Slightly more difficult to work around is the fact that the little guy still has a few kinks to work out in the system. When he’s in his carseat in the back, and my wife is safely seatbelted into the passenger seat, and I am likewise in the driver’s seat, and we are all hurtling up Interstate 95 at speed, and the little guy keeps repeating over and over again “I want THAT one I want THAT one I WANT THAT ONE” and ostensibly pointing at … something … somewhere … in the pile of roadtrip debris that has accumulated in the back half of the family car over the course of a week, it’s frustrating for everyone. The proper corrective to this situation would be to ask the little guy to be more specific, but we’re pretty sure that he doesn’t fully grasp the concept. My wife indulged in a bit of vaudevillian repartee for a while (“Which one, honey?” “THAT one!” “Which one?” “THAT ONE!” &c.) and then fell back on something we say pretty frequently to the little guy: “Use your words!” Of course, we generally employ that strategy when he’s backsliding into grunts, so I can only imagine what was going through his mind at that conversational gambit. I suspect it was along the lines of “Mother, surely you will concede that ‘I’, ‘want’, ‘that’, and ‘one’ are all distinct and comprehensible English words, and as such your demand for word-usage seems unbearably obtuse!” Or, you know, something to that effect.

Monday, August 30, 2010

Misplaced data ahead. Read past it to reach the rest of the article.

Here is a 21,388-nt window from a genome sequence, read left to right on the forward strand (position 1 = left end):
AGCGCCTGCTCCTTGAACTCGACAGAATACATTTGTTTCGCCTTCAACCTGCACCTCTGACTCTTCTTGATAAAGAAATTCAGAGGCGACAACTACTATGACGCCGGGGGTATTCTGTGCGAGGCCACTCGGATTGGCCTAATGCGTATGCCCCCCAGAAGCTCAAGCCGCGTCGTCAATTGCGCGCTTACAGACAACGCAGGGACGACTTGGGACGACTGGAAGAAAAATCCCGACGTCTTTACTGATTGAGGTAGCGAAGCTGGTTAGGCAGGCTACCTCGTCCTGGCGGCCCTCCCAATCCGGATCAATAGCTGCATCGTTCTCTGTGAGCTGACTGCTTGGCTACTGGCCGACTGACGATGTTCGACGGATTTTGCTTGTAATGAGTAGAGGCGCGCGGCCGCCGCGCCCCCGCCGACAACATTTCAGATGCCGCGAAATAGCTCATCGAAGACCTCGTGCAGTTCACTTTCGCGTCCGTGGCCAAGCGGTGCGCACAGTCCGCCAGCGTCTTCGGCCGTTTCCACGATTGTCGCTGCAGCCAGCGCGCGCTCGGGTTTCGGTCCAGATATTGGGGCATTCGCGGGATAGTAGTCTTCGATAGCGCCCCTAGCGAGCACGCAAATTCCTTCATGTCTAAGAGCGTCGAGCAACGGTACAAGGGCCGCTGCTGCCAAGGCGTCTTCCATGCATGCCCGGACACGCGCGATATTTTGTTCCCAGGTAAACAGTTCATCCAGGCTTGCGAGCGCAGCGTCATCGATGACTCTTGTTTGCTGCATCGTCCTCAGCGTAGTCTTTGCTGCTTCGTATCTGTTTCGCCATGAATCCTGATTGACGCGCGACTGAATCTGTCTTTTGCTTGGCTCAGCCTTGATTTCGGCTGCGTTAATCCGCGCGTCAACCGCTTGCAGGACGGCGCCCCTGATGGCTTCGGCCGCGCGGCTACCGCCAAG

The Fungenda

Back when I was in college there was a joke floating around amongst my circle of friends to the effect that students of our alma mater (ourselves included) were incapable of having laid-back, unplanned fun, and that even the most seemingly everything-will-just-kind-of-take-care-of-itself scenarios would be approached with meticulously researched checklists of elements necessary for ensuring a good time had by all. Like most of the self-deprecating humor we indulged in back then, it was funny because it was absurd and it was also funny because it was true.
So now that I am returned from vacation, I look back on the week my family just spent at the beach and try to take stock of the experience and find myself comparing what actually happened to a mental inventory I wasn’t necessarily consciously aware I was carrying around in my skull. Old habits die hard. I am both bemused and pleased to report that I think by any measure the vacation should be classified as a success:

- I wanted to do some reading at the beach, and I read one novel and one trade paperback of comics, both begun after arriving and consumed cover-to-cover before departing.
- I wanted to watch at least one movie, and I did, on a lazy afternoon when both my wife and son were napping and I had the opportunity to throw a Netflix disc in the DVD player.
- I wanted to catch some serious rays, and I got in at least a little bit of lizard time more or less every day. More importantly, I managed this without getting seriously sunburnt, which never used to happen when I was a kid but seems harder to avoid now. Quite possibly this means I am finally learning the new proper approach to sun-worship to take now that I am no longer an outdoor-playing child but a Big Gray-enshrouded cubicle denizen.
- I wanted to eat well with no regard for any concerns except those of purest hedonism, and this item might be the one with the most emphatic checkmarks beside it. Every day included three big meals, as well as happy-hour snacking and post-dinner dessert more often than not. Steaks of both cow and swordfish origin were consumed, as were lobster tails and shrimp and pizza and cold sesame noodles and, by me in their entirety, a full box of Reese’s Puffs cereal and a whole package of Cookies-n-Cream Pop Tarts.